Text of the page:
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Djibouti : public and bank holidays, closure of banks, stock exchanges, school vacations

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Djibouti : complete schedule of public and bank holidays, closure of banks and stock exchanges, school vacations, trade fairs, cultural and sporting events, festivals, carnivals, election during the next 3 months


Currency: Franc (DJF)
Internet domain: .dj - Telephone code: +253 - International dialing code: 00- GMT offset: +3 (DST: no)
Weekend: Friday

DateNameKindMore
Monday June 27, 2022Independence DayNational Day
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Tuesday June 28, 2022Independence DayNational Day
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Thursday June 30, 2022Summer holiday (beginning)School holidays
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Friday July 8, 2022Al Waqfa DayMuslim, Sufi
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Saturday July 9, 2022Eid-ul-Adha - Feast of the Sacrifice (may be changed to the nearest day)Muslim, Sufi
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Sunday July 10, 2022Eid-ul-Adha - Sacrifice Day - Tabaski - Id-el-Kabir (may be changed to the nearest day)Muslim, Sufi
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Saturday July 30, 2022El am Hejir New Year (may be changed to the nearest day)Muslim, Sufi
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Thursday September 1, 2022Summer holiday (end)School holidays
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Saturday October 8, 2022Prophet's Anniversary - Eid-Milad Nnabi (may be changed to the nearest day)Muslim, Sufi
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Monday October 24, 2022All Saints (beginning)School holidays
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Sunday November 6, 2022All Saints - (end)School holidays
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Thursday December 22, 2022Winter holiday (beginning)School holidays
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Sunday December 25, 2022Christmas DayCatholic or protestant
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Independence Day

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Monday June 27, 2022
Secular holiday : Granted by the French in 1977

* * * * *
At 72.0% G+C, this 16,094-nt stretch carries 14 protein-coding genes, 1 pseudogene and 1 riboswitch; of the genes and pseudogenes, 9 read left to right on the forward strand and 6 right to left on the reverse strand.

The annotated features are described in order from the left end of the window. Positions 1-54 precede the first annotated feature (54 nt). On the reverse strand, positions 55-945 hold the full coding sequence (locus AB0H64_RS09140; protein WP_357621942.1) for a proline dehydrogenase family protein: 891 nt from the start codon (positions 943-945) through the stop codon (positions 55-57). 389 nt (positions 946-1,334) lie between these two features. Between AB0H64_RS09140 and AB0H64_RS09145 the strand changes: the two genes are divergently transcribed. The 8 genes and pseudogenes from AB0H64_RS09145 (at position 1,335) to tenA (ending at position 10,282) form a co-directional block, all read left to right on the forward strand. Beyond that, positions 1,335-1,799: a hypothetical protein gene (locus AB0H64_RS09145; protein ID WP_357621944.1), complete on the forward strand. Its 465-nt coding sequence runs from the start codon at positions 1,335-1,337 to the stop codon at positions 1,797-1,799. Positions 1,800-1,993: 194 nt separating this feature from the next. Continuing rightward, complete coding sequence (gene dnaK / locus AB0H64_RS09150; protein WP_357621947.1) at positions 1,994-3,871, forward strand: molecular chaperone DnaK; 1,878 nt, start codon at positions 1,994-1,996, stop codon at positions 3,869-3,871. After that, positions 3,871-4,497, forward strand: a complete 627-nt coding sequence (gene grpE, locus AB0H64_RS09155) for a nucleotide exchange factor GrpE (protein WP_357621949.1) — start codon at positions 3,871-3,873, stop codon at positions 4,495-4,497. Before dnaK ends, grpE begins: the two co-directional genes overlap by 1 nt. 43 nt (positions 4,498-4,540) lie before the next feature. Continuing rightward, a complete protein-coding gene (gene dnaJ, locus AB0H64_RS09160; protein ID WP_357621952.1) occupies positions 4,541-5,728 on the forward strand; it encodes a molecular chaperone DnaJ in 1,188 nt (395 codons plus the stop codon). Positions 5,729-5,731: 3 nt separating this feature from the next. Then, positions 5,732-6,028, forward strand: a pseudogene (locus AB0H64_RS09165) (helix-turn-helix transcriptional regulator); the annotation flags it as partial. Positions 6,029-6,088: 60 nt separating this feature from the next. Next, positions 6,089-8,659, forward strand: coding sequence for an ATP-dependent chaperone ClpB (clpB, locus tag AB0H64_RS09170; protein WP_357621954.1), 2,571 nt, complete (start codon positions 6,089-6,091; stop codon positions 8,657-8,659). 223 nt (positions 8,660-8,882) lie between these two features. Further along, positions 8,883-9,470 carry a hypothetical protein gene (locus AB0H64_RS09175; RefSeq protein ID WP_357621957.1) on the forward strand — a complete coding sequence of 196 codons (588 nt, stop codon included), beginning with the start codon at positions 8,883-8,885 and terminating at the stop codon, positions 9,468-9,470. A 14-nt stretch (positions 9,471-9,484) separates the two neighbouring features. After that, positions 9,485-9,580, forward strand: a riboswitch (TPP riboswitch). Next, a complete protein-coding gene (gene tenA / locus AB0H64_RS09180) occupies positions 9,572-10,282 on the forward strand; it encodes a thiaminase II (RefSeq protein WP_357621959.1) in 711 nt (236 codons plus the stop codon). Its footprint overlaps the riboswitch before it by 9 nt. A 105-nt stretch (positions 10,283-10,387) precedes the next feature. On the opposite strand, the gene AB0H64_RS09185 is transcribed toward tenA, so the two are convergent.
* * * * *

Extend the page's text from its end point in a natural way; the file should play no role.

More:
Independence Day

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Tuesday June 28, 2022
Secular holiday : Granted by the French in 1977

Summer holiday (beginning)

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Thursday June 30, 2022
School holidays :

Al Waqfa Day

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Friday July 8, 2022
Muslim, Sufi :

Eid-ul-Adha - Feast of the Sacrifice (may be changed to the nearest day)

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Saturday July 9, 2022
Muslim, Sufi :

Eid-ul-Adha - Sacrifice Day - Tabaski - Id-el-Kabir (may be changed to the nearest day)

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Sunday July 10, 2022
Muslim, Sufi : The second main celebration of Islam. It celebrates Abraham's willingness to sacrifice his son in obedience to God. Muslims make their annual pilgrimage, or the Hajj , to Makkah (Mecca) in Saudi Arabia. Paid holiday when falling on Friday or Saturday

El am Hejir New Year (may be changed to the nearest day)

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Saturday July 30, 2022
Muslim, Sufi : The event where Muhammad fled Mecca with a small group of followers to go to Medina (Yathrib) in the year 622 A.D., under mounting hostility towards Muhammad.

Summer holiday (end)

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Thursday September 1, 2022
School holidays :

Prophet's Anniversary - Eid-Milad Nnabi (may be changed to the nearest day)

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Saturday October 8, 2022
Muslim, Sufi : Birthday of the Prophet, Mohammed. For nine days there are Parties with fairs, feasting, and parades. Stories are told about how the mountains danced when Mohammed was born, and sang, There is no god but Allah. The trees answered, And Mohammed is his Prophet. Then 7,000 angels brought a golden vase filled with heavenly dew, and his mother bathed the new baby in it. Many stories like these are told to Arab children on the Prophet's Birthday, the happiest day in the Moslem year.

All Saints (beginning)

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Monday October 24, 2022
School holidays :

All Saints - (end)

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Sunday November 6, 2022
School holidays :

Winter holiday (beginning)

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Thursday December 22, 2022
School holidays :

Christmas Day

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Sunday December 25, 2022
Catholic or protestant : Since pre-historic times in Europe, festivities (bonfires, offrerings) were marking the beginning of longer hours of daylight with fires and ritual. The Roman festival of Saturnalia lasted several days in December (gambling and offerings). Germanic tribes also celebrated mid-winter (drinking and rituals). The Bulgarian (with Koleduvane) and the Polish (with Gwiazdka) perpetuate this tradition. Jesus of Nazareth was probably born in springtime (Reformists favour autumn). But in the 4th century, December 25th was chosen for the celebration of his birth by Pope Julius I (Bishop Liberus is also mentioned in 354 A.D.). Thus, a Christian element was introduced in the long-established mid-winter festivals. Before 1582, the Papal States and other Italian city states celebrated New Year’s Day on Christmas Day.